Check out two videos. The first is a short overview of the Qt Creator and its default capabilities. The second video is an overview of the ROS Qt Creator Plug-in developed by Levi Armstrong from Southwest Research Institute. It concludes with an invitation for other to begin using the plug-in for ROS development.


In 2015, the East China Normal University organized the first ROS summer school in China, Shanghai, providing a quick and in-depth learning opportunity for both ROS beginners and advanced ROS users. Now in 2016 the event is happening and we're happy to present the ROS Summer School in China 2016 sponsored by East China Normal University in Shanghai.

According to the organizers:

Robot companies in China have realized the importance of ROS and began building their robot products using the meta operating system. However, learning the ROS framework and its associated components involves a quite a few multidisciplinary concepts, which not only requires developers to have software programming skills, but also to be familiar with robot hardware and even understanding the background of specific industrial applications.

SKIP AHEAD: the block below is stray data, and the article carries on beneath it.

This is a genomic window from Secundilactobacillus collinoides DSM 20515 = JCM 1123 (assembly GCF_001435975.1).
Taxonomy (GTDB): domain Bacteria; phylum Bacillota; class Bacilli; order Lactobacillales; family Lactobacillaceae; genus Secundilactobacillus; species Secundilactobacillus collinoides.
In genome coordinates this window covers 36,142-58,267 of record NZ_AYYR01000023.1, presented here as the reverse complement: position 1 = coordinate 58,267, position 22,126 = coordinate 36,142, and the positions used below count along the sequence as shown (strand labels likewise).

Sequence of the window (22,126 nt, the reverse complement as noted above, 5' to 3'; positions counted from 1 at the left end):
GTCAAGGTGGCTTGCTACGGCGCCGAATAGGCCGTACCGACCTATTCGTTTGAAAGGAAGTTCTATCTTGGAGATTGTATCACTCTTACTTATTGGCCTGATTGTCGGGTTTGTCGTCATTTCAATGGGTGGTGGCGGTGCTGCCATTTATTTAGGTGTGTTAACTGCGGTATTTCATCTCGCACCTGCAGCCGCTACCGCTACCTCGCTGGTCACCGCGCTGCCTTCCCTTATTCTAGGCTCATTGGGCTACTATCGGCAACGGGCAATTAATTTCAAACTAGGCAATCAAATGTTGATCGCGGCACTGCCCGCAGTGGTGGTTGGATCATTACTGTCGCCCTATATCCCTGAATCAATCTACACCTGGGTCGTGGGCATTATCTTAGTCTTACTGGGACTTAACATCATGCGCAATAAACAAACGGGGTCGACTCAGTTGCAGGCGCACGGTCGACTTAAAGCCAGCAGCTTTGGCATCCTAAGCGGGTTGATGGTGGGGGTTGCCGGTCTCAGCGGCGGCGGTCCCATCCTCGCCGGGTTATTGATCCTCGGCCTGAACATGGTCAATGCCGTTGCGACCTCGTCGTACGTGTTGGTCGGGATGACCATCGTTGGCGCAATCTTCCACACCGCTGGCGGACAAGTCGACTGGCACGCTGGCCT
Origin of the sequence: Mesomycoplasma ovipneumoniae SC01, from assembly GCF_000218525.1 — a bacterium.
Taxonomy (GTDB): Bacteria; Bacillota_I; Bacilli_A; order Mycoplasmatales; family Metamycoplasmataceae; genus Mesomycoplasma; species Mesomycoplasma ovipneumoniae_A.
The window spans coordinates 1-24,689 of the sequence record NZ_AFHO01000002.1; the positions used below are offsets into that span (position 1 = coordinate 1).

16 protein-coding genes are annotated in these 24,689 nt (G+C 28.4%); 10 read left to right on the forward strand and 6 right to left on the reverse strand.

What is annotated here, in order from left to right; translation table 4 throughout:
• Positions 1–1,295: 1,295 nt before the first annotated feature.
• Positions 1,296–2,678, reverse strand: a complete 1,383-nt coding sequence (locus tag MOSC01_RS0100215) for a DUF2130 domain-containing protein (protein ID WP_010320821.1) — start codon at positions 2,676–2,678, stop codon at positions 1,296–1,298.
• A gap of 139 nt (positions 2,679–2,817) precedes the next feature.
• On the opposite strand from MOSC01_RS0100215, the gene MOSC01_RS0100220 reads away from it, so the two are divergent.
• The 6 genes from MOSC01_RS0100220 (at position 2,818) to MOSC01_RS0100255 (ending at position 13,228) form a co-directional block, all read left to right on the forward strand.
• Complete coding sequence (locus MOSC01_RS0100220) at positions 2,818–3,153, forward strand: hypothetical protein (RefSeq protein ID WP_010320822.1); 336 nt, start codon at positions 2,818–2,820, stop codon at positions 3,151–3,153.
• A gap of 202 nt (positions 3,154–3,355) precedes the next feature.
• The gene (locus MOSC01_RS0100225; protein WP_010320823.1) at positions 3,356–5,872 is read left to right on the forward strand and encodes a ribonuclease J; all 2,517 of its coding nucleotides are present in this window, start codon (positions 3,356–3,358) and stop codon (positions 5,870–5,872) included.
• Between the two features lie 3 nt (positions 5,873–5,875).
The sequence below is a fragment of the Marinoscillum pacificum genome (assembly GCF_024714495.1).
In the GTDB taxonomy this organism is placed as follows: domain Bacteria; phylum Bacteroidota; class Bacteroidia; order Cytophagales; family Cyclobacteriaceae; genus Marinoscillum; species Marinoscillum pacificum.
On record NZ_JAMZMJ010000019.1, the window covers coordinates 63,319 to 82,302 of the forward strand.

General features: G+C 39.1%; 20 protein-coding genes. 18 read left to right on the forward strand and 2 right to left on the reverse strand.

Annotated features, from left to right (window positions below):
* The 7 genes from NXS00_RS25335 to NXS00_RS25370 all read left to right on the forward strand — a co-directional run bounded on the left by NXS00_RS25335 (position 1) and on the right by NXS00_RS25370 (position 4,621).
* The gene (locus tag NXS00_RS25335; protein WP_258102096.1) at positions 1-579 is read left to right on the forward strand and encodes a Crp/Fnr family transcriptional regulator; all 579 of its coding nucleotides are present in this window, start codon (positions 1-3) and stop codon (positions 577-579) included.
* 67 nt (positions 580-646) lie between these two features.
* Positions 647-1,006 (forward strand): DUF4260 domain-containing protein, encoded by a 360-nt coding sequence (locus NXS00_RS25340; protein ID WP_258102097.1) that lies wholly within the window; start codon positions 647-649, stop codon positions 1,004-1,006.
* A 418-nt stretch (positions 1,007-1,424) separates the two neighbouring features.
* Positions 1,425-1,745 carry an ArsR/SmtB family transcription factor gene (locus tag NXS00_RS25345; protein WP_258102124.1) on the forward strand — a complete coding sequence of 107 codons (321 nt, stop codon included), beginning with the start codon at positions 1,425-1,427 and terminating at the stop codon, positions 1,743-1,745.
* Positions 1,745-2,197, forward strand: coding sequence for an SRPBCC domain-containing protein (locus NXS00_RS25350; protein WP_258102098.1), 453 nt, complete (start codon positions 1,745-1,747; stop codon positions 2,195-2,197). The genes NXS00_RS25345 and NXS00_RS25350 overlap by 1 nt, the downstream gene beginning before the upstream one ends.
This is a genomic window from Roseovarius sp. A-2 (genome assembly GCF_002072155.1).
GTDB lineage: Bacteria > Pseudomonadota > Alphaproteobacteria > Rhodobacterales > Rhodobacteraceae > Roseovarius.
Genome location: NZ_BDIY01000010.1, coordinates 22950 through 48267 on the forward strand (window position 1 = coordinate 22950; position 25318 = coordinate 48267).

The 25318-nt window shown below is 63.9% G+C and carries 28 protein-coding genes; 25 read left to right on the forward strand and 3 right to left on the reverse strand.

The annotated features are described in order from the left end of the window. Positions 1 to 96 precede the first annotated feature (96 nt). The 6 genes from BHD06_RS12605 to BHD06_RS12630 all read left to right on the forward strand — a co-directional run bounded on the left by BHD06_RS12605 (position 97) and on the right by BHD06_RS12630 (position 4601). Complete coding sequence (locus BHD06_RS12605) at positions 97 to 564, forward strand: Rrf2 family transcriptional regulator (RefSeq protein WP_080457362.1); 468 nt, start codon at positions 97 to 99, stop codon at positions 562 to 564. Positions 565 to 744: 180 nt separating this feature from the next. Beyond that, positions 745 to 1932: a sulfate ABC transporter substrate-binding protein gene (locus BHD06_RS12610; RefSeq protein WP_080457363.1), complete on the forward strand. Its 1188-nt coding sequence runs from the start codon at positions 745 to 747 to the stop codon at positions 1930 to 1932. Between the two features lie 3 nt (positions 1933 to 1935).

Below is the outline of the program.

  • Day 1. Academic research talks and tutorials.
  • Day 2. Representatives from industry share their experiences on application development using ROS.
  • Day 3. Some introductory ROS courses for beginners.
  • Day 4. Learning how to integrate ROS with mobile autonomous robots.
  • Day 5. Some advanced topics in ROS.
  • Day 6. The topic in computer vision.
  • Day 7. Lectures in SLAM.

ROS training is something we all should be interested in and it seems to be pretty hot in China recently. The fact that the Robot Operating System gains adepts benefits us all so if you happen to be in Shanghai this July, register for the event and stop by the East China Normal University to learn more about ROS!